Empowering future female political leaders

New organization comes to Quinnipiac, striving to bridge the gender gap in politics

Jessica Simms, Managing Editor

Empowering all people to pursue their dreams in politics is the mission of Leading Women of Tomorrow, one of Quinnipiac University’s new student organizations.

Leading Women of Tomorrow is a student-run, bipartisan, national organization that was founded by a girl, Medha Reddy, who wanted to see a change in politics. Its goal is to bridge the gender gap that is present amongst elected officials and public servants.

“It’s an initiative that encourages young girls, also men as well, anyone who really wants to pursue a career in public office or make a change in society,” said Ambar Pagan, director of political affairs and a junior political science major. “So we encourage that initiative and we make sure that we give everyone the resources and opportunities that they need in order to make that happen.”

The national organization of Leading Women of Tomorrow reached out to Quinnipiac, expressing interest in establishing a chapter at the university.

Scott McLean, professor of political science, emailed Quinnipiac students, explaining the organization to see if they’d be interested in joining and applying for a leadership position.

Design by Michael Clement

Many of these women had personal reasons for why they wanted to join the organization.

“I have always had a passion for empowering young women to work toward careers in public service being a politically active woman myself,” said Mary Gerdenich, director of public relations and a senior political science and criminal justice major.”I believe women have often seen careers in the government and politics as unattainable due to the challenges and scrutiny that comes along with it, but I aim to be a part of changing that.”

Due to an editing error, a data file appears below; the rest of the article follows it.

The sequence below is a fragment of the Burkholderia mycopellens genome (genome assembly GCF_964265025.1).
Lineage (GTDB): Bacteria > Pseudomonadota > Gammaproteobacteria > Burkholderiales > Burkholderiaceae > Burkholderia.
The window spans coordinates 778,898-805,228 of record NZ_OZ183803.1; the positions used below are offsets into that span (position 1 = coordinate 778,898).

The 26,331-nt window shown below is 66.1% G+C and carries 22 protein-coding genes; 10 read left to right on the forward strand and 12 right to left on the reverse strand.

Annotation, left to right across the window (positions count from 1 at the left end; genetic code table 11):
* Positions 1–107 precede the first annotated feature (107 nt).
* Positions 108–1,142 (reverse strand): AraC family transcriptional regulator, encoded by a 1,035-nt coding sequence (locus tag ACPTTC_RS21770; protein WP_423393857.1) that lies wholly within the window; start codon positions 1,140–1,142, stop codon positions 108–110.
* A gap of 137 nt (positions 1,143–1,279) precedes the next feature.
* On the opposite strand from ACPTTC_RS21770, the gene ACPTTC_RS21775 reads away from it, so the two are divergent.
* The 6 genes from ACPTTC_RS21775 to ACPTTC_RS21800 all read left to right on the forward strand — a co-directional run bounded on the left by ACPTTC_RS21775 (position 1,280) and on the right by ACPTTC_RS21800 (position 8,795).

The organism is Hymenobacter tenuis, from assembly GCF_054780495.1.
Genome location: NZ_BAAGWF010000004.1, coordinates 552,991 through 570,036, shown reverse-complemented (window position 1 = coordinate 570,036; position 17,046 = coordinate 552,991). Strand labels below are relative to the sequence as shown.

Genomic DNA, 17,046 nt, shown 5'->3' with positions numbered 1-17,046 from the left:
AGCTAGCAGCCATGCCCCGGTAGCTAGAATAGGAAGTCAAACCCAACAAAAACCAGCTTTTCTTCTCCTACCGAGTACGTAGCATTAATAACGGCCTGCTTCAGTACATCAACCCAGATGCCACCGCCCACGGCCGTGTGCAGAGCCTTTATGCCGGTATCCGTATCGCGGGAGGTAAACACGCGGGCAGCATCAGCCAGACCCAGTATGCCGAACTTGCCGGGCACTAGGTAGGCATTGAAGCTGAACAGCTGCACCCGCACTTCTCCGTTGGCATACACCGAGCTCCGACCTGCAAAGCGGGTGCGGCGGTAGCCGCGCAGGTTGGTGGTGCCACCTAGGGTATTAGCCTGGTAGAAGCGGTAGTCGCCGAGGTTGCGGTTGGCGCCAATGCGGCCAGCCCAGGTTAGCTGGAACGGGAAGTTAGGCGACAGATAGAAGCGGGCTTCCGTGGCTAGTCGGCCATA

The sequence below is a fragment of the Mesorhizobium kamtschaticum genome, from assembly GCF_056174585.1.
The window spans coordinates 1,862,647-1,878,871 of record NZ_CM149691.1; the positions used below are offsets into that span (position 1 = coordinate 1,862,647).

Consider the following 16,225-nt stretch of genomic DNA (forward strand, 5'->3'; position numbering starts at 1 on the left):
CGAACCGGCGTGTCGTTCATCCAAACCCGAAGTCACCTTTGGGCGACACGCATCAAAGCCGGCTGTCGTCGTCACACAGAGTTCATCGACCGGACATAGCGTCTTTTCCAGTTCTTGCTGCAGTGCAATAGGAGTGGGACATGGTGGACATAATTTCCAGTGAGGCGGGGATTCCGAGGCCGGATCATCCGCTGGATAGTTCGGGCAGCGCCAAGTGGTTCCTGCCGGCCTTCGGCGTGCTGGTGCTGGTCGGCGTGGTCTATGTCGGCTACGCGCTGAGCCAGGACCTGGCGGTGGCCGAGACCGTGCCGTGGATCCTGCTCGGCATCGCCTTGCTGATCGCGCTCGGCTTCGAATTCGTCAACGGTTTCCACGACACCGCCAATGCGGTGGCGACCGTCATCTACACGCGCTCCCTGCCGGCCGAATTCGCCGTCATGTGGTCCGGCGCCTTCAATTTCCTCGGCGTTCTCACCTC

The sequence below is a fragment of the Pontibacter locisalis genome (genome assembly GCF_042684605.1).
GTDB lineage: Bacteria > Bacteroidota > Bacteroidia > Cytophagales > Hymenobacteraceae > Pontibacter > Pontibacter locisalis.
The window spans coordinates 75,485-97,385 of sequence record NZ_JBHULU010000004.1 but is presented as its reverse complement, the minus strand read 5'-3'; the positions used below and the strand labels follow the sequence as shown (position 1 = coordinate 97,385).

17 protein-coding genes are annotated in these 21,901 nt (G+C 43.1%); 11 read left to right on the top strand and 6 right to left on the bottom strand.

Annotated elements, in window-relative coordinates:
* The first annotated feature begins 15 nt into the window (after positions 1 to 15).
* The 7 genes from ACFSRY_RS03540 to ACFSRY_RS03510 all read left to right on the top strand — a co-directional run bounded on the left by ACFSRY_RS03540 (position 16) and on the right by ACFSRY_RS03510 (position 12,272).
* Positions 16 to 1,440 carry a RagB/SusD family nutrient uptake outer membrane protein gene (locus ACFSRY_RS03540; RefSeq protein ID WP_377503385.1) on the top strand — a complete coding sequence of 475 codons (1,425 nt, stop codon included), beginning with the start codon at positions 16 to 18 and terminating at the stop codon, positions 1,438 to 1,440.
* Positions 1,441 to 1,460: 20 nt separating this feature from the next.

As a new organization on campus, Leading Women of Tomorrow is utilizing its Instagram account, @lwtquinnipiac, to connect with the Quinnipiac community, as well as encouraging prospective members to reach out via email at [email protected].

“(Students) can get involved if they go to our Instagram page — it’s very active,” said Ohidiani Imevbore, vice president and a junior political science major. “We try and do a post a day, so if they just send a direct message to the Instagram page, they’ll definitely get a response within 24 hours.”

By launching a new organization on campus amid the pandemic and not having a budget as of yet, Leading Women of Tomorrow is “fighting a couple of uphill battles,” according to Gabriella Colello, president and a junior political science and law in society double major. However, the organization has some events planned for the fall semester and beyond.

Design by Michael Clement

“We already have planned a virtual speaker series and we’re incorporating Congresswoman Rosa DeLauro, she should be scheduled to come in this semester and speak at some point, along with a lot of other elected officials or public representatives,” Colello said.

DeLauro represents Connecticut’s third congressional district, which stretches from New Haven to Waterbury. Hamden is a part of this district, making it relevant for DeLauro to be a part of the speaker series.

Along with the speaker series, Colello said Leading Women of Tomorrow is planning to do some community outreach in the spring semester and create  an online platform to share students’ voices with the community.

“Our main goal is to act as a liaison between our members and opportunities for them to grow and be involved in this professional lens,” Colello said. “So look out for a speaker series this semester and professional development type workshops soon with resumes, cover letters. As well as community outreach and overall just trying to connect with the community on growth, mentorship. A lot of things are coming.”

By joining the Quinnipiac community, the executive board of Leading Women of Tomorrow is hoping to empower others and create an inclusive environment.

“When we empower women, I think we create an inclusive environment within ourselves for them to grow,” Pagan said. “If we can bring in these resources, bring in these events to our campus and promote female empowerment, promote gender equality on campus, then we’re going to create a change that’s not only going to benefit women, but it’s going to benefit everyone on campus because then everyone is going to have an equal voice, equal say and I think that’s what’s needed especially now in 2020.”